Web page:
• Can tritone substitutions really revolutionize your playing?

    in Chords & Progressions,Experienced players


    I know you’re thinking… “whoa, big words.”

    But let me assure you that this concept is very easy to understand.

    Maybe you’ve heard of it. Perhaps you’ve seen these words thrown around forums. Well, I’m finally going to demystify tritone substitutions for you…

    Yesterday, we talked about the tritone. I called it the little cousin of the power chord.

    As you know, a tritone is made up of the 1 and b5 interval.

    C major:

    C D E F G A B C
    1 2 3 4 5 6 7

    In C major, that’s C + Gb (G is the fifth… simply lower it to Gb).

    It’s also known as a diminished fifth interval. (Diminish literally means to “make smaller”).

    But here’s the thing with tritones. Unlike other chords, you really only have to learn 6 of them.

    Yes! 12 is THE magic number in music. There are 12 major chords, 12 minor chords, 12 diminished chords… 12 of everything!

    But with tritones, they are symmetric. In other words, they are the same if you take the bottom note and move it to the top. It doesn’t matter.

    Take that “C + Gb,” flip it, and you’ll get “Gb + C” (it’s still a tritone).

    On the other hand, if you take a perfect fifth like “C + G” and flip it, you won’t get the same fifth — instead, you’ll get a fourth (“G + C”). That’s because they aren’t symmetric.

    Tritones are basically equal when you transpose them.

    And get this…

    They cut the octave perfectly in half.

    Yes, believe it or not, the “b5” (flatted fifth) marks the MIDDLE POINT of the octave.

    So if you go from C to Gb and then from Gb to C, you would have encompassed an octave.

    Octave = 12 half steps
    Tritone = 6 half steps (or 3 whole steps, thus the name “tri”)

    Because of all this, there are really only 6 of them. Gb + C is basically the same as C + Gb (at least for the purposes in which we’ll use them).

    That means, all you have to do is learn these (and I’m going to use informal spellings just to keep thing simple):

    C + Gb
    Db + G
    D + Ab
    Eb + A
    E + Bb
    F + B

    …And you’ll automatically know these, the “flipped” versions:

    Gb + C
    G + Db
    Ab + D
    A + Eb
    Bb + E
    B + F

    So the key is to master not only these tritones played as chords (or dyads) but to master, for example, what a tritone up from C is. In other words, you should be able to know that the other “tritone” side of D is Ab. Or the other side of G is Db. Or the other side of E is Bb, and vise versa.

    Because once you understand this, tritone substitution is easy.

    It basically says that you can substitute the chord a tritone away for the chord you’re currently on. It works best with dominant chords but you can mess around with it on major and minor seventh chords as well.

    But basically, let’s see how this works in a 2-5-1 chord progression

    Normally, in a 2-5-1, the “5” tone is a dominant chord.

    2-minor7 >>> 5-dominant7 >>> 1-major7

    In C major, this plays out as:

    D minor7 >>> G dominant7 >>> C major7

    D minor7 = D + F + A + C
    G dominant7 = G + B + D + F
    C major7 = C + E + G + B

    See the “G dominant 7?” The rules behind “tritone substitution” say that you can replace this G dominant7 with the dominant chord that is 3 whole steps away (or a “tritone” away).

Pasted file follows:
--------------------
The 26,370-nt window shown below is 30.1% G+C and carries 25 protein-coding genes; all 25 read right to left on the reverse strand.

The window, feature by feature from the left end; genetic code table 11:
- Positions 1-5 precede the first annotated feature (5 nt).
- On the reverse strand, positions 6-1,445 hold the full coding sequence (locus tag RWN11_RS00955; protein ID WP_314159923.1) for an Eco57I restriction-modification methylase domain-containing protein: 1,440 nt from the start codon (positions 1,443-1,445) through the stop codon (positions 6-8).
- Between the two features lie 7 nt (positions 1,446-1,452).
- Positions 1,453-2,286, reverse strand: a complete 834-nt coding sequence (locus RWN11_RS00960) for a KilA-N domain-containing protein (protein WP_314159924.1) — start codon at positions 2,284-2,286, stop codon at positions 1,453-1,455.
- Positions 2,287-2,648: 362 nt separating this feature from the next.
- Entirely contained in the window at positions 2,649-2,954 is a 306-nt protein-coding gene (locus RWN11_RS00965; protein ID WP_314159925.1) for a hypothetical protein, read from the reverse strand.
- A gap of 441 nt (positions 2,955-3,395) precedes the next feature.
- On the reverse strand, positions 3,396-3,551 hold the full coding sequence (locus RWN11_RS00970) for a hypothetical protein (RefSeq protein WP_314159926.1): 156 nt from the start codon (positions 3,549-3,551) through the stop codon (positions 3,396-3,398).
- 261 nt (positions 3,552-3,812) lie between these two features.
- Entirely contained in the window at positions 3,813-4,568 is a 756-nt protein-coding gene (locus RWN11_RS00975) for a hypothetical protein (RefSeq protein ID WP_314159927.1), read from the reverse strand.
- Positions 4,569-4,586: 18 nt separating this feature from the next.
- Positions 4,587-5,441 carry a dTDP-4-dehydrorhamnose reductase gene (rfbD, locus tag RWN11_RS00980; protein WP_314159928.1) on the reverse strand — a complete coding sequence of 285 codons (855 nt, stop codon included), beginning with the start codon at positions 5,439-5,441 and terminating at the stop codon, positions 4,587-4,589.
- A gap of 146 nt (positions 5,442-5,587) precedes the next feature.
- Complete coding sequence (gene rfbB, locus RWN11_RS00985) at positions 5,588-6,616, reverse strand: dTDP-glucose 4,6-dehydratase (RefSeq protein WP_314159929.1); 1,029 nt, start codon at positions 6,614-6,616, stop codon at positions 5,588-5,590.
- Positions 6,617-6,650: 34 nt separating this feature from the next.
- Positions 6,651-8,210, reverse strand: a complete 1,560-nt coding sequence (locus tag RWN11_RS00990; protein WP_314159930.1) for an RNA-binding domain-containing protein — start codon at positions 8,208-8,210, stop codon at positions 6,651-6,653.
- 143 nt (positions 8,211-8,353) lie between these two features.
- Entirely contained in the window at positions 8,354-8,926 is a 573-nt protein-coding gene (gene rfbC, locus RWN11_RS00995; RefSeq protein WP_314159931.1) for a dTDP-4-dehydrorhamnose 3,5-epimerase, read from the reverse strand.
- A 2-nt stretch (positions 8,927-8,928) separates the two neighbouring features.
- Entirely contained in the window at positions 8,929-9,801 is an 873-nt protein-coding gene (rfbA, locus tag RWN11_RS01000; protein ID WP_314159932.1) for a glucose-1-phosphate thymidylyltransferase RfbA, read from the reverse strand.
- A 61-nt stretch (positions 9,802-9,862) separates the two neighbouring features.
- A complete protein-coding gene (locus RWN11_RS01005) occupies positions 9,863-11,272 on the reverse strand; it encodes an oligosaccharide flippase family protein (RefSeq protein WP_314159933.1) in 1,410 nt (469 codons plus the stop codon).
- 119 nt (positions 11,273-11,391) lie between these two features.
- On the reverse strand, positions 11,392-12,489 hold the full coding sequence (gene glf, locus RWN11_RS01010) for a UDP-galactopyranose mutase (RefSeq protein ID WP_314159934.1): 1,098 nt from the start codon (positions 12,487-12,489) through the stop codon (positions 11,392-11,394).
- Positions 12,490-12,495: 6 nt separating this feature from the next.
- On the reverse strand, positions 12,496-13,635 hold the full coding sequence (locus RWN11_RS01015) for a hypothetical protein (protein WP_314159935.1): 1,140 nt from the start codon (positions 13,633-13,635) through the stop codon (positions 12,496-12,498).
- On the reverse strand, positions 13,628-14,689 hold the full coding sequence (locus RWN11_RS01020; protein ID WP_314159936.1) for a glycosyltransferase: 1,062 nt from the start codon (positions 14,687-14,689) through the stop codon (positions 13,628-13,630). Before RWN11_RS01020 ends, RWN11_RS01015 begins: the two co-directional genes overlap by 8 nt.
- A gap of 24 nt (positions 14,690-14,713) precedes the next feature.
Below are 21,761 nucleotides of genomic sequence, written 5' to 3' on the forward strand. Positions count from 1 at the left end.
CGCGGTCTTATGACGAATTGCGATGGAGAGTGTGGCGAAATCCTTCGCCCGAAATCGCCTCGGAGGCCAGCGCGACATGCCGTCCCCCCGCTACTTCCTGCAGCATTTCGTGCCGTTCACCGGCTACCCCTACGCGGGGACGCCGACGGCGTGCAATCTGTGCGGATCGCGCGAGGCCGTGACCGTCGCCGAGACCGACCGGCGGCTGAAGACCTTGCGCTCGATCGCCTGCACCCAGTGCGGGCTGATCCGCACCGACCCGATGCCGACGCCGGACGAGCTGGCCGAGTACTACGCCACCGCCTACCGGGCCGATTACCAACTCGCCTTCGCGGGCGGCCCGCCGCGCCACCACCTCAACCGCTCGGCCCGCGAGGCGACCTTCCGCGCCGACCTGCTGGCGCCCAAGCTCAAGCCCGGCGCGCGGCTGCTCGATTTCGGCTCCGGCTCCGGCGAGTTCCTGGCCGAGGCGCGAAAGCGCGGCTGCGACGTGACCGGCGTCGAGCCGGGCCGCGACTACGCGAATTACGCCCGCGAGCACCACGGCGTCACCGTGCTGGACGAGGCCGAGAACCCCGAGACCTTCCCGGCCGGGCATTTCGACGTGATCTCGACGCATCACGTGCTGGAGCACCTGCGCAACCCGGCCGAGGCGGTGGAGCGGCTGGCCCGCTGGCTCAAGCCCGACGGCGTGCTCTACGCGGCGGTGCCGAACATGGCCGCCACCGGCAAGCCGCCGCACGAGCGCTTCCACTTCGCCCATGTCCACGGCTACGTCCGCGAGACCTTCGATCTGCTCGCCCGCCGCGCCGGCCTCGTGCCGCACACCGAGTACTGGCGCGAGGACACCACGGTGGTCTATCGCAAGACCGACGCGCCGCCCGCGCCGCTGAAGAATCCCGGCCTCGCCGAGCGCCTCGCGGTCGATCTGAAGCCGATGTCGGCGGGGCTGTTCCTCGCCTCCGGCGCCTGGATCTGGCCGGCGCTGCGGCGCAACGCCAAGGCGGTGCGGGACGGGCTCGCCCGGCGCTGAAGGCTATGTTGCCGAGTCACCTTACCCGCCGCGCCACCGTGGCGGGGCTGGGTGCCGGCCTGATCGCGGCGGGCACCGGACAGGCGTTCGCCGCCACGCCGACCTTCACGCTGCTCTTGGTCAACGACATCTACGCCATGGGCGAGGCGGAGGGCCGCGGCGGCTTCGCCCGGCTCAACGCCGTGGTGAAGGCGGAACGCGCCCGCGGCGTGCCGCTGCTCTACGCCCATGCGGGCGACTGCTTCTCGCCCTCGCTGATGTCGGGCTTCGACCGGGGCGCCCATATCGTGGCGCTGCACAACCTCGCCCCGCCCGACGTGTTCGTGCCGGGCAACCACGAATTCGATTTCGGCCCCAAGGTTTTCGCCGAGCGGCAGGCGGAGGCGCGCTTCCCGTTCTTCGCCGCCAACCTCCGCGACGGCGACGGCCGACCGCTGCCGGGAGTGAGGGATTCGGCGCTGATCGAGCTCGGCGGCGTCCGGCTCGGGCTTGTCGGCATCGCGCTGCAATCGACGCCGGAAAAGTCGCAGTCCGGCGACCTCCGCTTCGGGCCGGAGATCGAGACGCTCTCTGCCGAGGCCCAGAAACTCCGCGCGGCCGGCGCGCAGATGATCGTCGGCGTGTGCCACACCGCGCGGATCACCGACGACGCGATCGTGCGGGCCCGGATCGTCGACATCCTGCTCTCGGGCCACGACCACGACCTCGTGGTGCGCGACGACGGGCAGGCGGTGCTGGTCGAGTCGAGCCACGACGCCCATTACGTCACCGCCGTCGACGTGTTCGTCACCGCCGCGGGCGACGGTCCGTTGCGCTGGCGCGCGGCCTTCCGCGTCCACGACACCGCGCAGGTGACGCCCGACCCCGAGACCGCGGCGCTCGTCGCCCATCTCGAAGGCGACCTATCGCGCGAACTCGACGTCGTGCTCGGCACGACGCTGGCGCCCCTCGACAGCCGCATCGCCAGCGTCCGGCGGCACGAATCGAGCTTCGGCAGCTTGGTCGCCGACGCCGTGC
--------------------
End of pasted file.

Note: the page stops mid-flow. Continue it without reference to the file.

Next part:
That is the golden rule!

    Tritone Substitution: The use of a chord three whole steps away to replace (or follow) the original chord.

    I said “follow” because, in my experience, you can usually play your original chord and then follow-up with the dominant chord a tritone away. And other times, you can substitute the original chord altogether.

    And like I said, if you know your tritone relationships very well, it won’t take long to know that you can use Db dominant 7 in the place of G dominant 7 (“G7” for short).

    D minor 7 >>> Db dominant 7 >>> C major 7

    D minor7 = D + F + A + C
    Db dominant7 = Db + F + Ab + Cb
    C major7 = C + E + G + B

    *Cb is basically the same as playing “B” — just spelled differently.

    Why does the Db7 work so well as a substitute for the G7 chord?

    Well, let’s look at their notes:

    G + B + D + F

    Db + F + Ab + B

    (Yes, I know that “B” should say “Cb” but I’m trying to make a point here).

    Regardless of what you call them, do you see the two common notes that these two chords share? In fact the notes they share (“B + F”) form a tritone, themselves! There are just tritones everywhere!

    Next week, I’m going to show you how to use tritone substitutions in 1-6-2-5-1 chord progressions. I’ll even show you how to simply move JUST the bass note of most of your chords up a tritone, and how it can totally change the feel of your chords! You’ll love it!

    Exercise: Let’s come up with tritone substitutions for every 2-5-1 chord progression. I’ll start off in the key of C major by substituting a Db7 chord for the G7 chord. Let’s knock this out real quick! It’s easy!
    hear and play

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    All the best —

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    Hi, I'm Jermaine Griggs, founder of this site. We teach people how to express themselves through the language of music. Just as you talk and listen freely, music can be enjoyed and played in the same way... if you know the rules of the "language!" I started this site at 17 years old in August 2000 and more than a decade later, we've helped literally millions of musicians along the way. Enjoy!

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